Details matter in fight for North Side public housing

Pastor Randall Blakey of LaSalle Street Church led a prayer before petitions to keep Lathrop Homes open as public housing were delivered to a mayoral aide at City Hall on Nov. 9, 2015.

Photo by Max Herman

Pastor Randall Blakey of LaSalle Street Church led a prayer before petitions to keep Lathrop Homes open as public housing were delivered to a mayoral aide at City Hall on Nov. 9, 2015.

There was a good bit of misdirection and some misinformation earlier this month as developers and 1st Ward Ald. Joe Moreno presented the master plan for Lathrop Homes, the historic Chicago Housing Authority development along the North Chicago River.

The Chicago Plan Commission is scheduled to consider the planned development proposal for Lathrop on Thursday, February 18, although residents and community advocates are calling on Moreno to have the agenda item postponed.

The prime piece of misinformation at the February 3 meeting on the Lathrop development team’s plan came from Moreno, who said it would be “illegal” to rehab Lathrop as 100 percent public housing. Moreno has said inclusion of market-rate housing and a larger proportion of affordable housing are both necessary to win his support.

The alderman cited the Gautreaux case, first filed in 1966. But Gautreaux declared unconstitutional CHA’s policy of restricting new construction to black communities. It didn’t address rehab, and since then CHA has renovated several developments as entirely public housing, including Trumbull Homes on the Far South Side, which like Lathrop was originally built in the late 1930s.

Lathrop is situated squarely in what the Gautreaux court orders term an “opportunity area,” where public housing siting is encouraged. Some attorneys have sought to extend Gautreaux to essentially outlaw any CHA redevelopment that doesn’t include market-rate housing, but other lawyers – generally representing existing CHA residents – have opposed that interpretation.

In any case, no one is pressing for 100 percent public housing at Lathrop. For nearly ten years, Lathrop residents have been advocating an even split between public and affordable housing. High-end housing isn’t needed in the area, they say.

Michael Goldberg of Heartland Housing, which is part of Lathrop Community Partners, suggested developers had made significant changes to the plan – around density and building height, increased preservation and increased affordable housing – in response to community concerns. Much of this amounted to developers asking for more than they were going to get (and more than the CHA’s request for proposals specified), then scaling back. As far as affordable housing, LCP added exactly eight units – going from 212 up to 220 – since a preliminary plan was developed two years ago.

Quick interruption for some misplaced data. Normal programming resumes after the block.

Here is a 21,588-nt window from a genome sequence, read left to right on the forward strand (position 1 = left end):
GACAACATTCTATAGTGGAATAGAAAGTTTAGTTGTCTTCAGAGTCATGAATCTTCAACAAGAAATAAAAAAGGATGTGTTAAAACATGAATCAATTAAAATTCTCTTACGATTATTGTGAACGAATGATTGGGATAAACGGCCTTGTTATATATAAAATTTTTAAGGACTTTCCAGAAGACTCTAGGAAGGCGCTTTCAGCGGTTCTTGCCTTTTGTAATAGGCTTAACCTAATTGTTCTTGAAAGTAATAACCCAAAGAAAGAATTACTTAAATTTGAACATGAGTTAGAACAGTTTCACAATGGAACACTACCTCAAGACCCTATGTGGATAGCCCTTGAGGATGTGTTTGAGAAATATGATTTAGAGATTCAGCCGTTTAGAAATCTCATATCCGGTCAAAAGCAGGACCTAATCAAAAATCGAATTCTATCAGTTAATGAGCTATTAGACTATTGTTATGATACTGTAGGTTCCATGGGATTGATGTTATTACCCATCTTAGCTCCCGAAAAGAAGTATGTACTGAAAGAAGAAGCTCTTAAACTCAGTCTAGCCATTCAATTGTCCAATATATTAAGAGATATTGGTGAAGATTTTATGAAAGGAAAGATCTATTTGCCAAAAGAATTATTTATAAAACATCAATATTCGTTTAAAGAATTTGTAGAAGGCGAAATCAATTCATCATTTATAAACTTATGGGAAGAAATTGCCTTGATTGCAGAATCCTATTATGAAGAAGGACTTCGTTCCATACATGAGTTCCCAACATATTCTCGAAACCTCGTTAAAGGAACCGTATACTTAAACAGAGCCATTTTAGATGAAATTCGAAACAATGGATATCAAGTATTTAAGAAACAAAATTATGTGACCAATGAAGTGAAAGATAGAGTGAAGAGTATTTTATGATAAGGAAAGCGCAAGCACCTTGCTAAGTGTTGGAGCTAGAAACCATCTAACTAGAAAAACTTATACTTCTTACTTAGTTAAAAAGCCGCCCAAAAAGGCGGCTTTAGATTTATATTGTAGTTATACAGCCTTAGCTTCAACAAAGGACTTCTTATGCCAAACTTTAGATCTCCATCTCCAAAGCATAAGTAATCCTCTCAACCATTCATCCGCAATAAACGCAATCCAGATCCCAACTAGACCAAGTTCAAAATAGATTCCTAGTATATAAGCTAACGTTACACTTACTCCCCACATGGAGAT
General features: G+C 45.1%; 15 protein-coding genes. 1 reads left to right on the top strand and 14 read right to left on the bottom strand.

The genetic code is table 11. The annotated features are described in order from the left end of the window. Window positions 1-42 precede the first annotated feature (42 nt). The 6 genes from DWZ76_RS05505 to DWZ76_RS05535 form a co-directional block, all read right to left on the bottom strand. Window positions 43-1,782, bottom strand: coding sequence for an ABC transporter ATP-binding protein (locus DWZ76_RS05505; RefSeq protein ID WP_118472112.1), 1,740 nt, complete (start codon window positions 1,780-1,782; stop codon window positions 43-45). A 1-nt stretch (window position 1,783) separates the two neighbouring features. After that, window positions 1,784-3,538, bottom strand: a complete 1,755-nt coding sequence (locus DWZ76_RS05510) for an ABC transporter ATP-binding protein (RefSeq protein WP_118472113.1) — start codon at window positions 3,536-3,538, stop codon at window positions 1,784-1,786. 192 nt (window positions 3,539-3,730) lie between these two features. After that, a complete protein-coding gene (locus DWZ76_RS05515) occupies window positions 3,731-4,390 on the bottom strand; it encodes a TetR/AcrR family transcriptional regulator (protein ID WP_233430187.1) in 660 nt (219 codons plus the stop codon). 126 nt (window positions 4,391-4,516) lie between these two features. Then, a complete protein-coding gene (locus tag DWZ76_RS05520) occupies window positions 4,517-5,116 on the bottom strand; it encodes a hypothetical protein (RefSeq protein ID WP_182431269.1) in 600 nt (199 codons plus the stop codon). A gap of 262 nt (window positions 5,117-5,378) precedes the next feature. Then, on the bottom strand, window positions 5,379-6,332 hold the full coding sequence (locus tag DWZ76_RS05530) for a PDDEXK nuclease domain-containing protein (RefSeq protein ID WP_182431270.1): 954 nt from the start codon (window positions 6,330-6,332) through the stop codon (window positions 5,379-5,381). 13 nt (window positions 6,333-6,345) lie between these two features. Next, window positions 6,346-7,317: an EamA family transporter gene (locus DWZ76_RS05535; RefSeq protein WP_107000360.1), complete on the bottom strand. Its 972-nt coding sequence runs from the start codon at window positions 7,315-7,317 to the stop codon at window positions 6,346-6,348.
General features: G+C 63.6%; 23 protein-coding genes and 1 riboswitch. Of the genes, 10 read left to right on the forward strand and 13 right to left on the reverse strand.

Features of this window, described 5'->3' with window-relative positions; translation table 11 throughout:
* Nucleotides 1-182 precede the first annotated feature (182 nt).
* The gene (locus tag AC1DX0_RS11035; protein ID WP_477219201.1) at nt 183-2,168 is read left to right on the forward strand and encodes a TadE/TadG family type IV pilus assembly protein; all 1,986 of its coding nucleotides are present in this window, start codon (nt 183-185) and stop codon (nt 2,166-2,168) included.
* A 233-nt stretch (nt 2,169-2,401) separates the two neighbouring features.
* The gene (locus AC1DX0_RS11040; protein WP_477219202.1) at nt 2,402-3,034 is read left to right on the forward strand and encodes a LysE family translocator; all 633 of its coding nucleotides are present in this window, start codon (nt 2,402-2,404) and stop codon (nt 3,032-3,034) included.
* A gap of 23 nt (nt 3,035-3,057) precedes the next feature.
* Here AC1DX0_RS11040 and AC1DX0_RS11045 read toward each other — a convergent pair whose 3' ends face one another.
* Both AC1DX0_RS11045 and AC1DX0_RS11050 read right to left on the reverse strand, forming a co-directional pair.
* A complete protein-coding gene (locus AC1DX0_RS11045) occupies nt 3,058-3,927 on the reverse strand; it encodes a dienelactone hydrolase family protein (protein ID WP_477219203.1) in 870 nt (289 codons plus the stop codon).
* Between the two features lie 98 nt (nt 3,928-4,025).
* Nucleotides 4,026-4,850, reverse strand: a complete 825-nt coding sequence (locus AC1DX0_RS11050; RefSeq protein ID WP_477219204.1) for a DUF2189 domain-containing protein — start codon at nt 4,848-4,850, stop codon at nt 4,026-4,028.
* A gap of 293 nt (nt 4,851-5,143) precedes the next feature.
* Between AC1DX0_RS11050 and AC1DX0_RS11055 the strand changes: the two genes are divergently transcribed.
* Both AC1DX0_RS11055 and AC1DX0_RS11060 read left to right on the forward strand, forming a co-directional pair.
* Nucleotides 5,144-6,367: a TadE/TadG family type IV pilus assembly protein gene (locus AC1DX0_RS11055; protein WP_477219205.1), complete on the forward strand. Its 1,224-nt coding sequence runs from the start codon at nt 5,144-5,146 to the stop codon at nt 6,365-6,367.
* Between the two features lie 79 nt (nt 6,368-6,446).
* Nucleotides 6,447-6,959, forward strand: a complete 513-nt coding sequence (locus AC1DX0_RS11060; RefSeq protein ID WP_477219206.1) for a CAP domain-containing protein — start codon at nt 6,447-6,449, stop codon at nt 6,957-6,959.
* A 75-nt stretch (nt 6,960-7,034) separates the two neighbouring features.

“This plan has more affordable housing than any previous proposal,” Moreno said, calling that “a very important component.” He added, “We have won so many things.”

Noting residents’ complaints about a proposed TIF supporting “chain retail,” Joy Aruguete of Bickerdike Redevelopment Corporation said TIF funds would only go to affordable housing and infrastructure. But that’s just moving money around on paper; shifting TIF from commercial to residential development just means more private financing can go to retail. And two proposed new streets (connected to nothing outside the Lathrop site) are needed only to accommodate new retail.

One change wasn’t noted: LCP increased the amount of retail from 20,000 square feet two years ago to 50,000 in the final plan. This apparently reflects a shift in the city’s planning department toward a less rigorous standard for the development. What’s planned is far more than needed for 1,200 households, and it’s not like the area around Lathrop needs more shopping (or more traffic congestion).

Like the insistence on reserving nearly half the planned units for high-end market rate housing, the proposal for excessive retail reflects the involvement of for-profit developer Related Midwest in LCP.

With the total public housing unit count at Lathrop dropping from 925 to 400, Moreno has said he won’t let the project proceed unless CHA commits in writing to replace the lost public housing ­– and replace it on the North Side. At the community meeting earlier this month, CHA’s new chief executive Eugene Jones declined to address the question.

Moreno has given CHA until Thursday to agree to the demand, saying he will postpone action at the planning commission meeting if the agency doesn’t come through.  Residents and advocates want more time for community review of a possible agreement – and for an opportunity to strengthen the commitment if need be.

The details could matter.  CHA has a long history of broken promises.  And it’s becoming a much tougher market for acquiring the kind of properties needed to replace Lathrop’s units elsewhere on the North Side.  If CHA promises its “best efforts,” the results could be disappointing.

Without care in fashioning a plan for Lathrop, it’s entirely possible that this project will repeat what’s happened throughout nearly two decades of the CHA’s Plan For Transformation: millions of taxpayer dollars spent, private developers enriched, and the supply of housing for low-income Chicagoans significantly reduced.